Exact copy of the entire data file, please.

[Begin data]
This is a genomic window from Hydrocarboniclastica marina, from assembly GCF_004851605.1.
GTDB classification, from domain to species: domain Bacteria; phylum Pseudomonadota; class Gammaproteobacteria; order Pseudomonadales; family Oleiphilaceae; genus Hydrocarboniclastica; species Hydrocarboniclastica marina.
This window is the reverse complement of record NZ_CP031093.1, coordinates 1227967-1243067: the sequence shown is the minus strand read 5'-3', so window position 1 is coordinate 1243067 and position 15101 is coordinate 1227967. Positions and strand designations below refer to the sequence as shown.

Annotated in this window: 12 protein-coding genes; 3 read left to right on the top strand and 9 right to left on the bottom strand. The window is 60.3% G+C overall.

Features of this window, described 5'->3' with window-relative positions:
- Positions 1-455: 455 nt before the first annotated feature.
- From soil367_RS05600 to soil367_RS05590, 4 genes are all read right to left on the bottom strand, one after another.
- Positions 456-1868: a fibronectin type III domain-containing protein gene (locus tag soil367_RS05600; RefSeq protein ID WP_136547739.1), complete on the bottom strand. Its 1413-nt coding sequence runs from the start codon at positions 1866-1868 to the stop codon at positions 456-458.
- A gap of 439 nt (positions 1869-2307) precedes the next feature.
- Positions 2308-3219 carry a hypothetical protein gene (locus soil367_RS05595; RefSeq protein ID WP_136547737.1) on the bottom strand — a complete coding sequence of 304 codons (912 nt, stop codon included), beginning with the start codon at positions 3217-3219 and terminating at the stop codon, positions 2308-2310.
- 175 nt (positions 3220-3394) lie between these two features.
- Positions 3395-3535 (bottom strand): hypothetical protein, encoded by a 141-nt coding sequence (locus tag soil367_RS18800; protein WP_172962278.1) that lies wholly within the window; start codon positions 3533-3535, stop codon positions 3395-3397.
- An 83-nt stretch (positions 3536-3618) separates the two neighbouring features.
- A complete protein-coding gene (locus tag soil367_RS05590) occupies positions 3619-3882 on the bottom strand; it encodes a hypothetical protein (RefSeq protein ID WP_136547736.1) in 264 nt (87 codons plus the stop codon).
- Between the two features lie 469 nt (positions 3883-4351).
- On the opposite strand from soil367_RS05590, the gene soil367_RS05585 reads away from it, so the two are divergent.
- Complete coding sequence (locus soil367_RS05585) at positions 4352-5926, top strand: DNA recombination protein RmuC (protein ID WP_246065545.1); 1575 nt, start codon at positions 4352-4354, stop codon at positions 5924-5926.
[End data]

This is a genomic window from Hydrocarboniclastica marina, from assembly GCF_004851605.1.
GTDB classification, from domain to species: domain Bacteria; phylum Pseudomonadota; class Gammaproteobacteria; order Pseudomonadales; family Oleiphilaceae; genus Hydrocarboniclastica; species Hydrocarboniclastica marina.
This window is the reverse complement of record NZ_CP031093.1, coordinates 1227967-1243067: the sequence shown is the minus strand read 5'-3', so window position 1 is coordinate 1243067 and position 15101 is coordinate 1227967. Positions and strand designations below refer to the sequence as shown.

Annotated in this window: 12 protein-coding genes; 3 read left to right on the top strand and 9 right to left on the bottom strand. The window is 60.3% G+C overall.

Features of this window, described 5'->3' with window-relative positions:
- Positions 1-455: 455 nt before the first annotated feature.
- From soil367_RS05600 to soil367_RS05590, 4 genes are all read right to left on the bottom strand, one after another.
- Positions 456-1868: a fibronectin type III domain-containing protein gene (locus tag soil367_RS05600; RefSeq protein ID WP_136547739.1), complete on the bottom strand. Its 1413-nt coding sequence runs from the start codon at positions 1866-1868 to the stop codon at positions 456-458.
- A gap of 439 nt (positions 1869-2307) precedes the next feature.
- Positions 2308-3219 carry a hypothetical protein gene (locus soil367_RS05595; RefSeq protein ID WP_136547737.1) on the bottom strand — a complete coding sequence of 304 codons (912 nt, stop codon included), beginning with the start codon at positions 3217-3219 and terminating at the stop codon, positions 2308-2310.
- 175 nt (positions 3220-3394) lie between these two features.
- Positions 3395-3535 (bottom strand): hypothetical protein, encoded by a 141-nt coding sequence (locus tag soil367_RS18800; protein WP_172962278.1) that lies wholly within the window; start codon positions 3533-3535, stop codon positions 3395-3397.
- An 83-nt stretch (positions 3536-3618) separates the two neighbouring features.
- A complete protein-coding gene (locus tag soil367_RS05590) occupies positions 3619-3882 on the bottom strand; it encodes a hypothetical protein (RefSeq protein ID WP_136547736.1) in 264 nt (87 codons plus the stop codon).
- Between the two features lie 469 nt (positions 3883-4351).
- On the opposite strand from soil367_RS05590, the gene soil367_RS05585 reads away from it, so the two are divergent.
- Complete coding sequence (locus soil367_RS05585) at positions 4352-5926, top strand: DNA recombination protein RmuC (protein ID WP_246065545.1); 1575 nt, start codon at positions 4352-4354, stop codon at positions 5924-5926.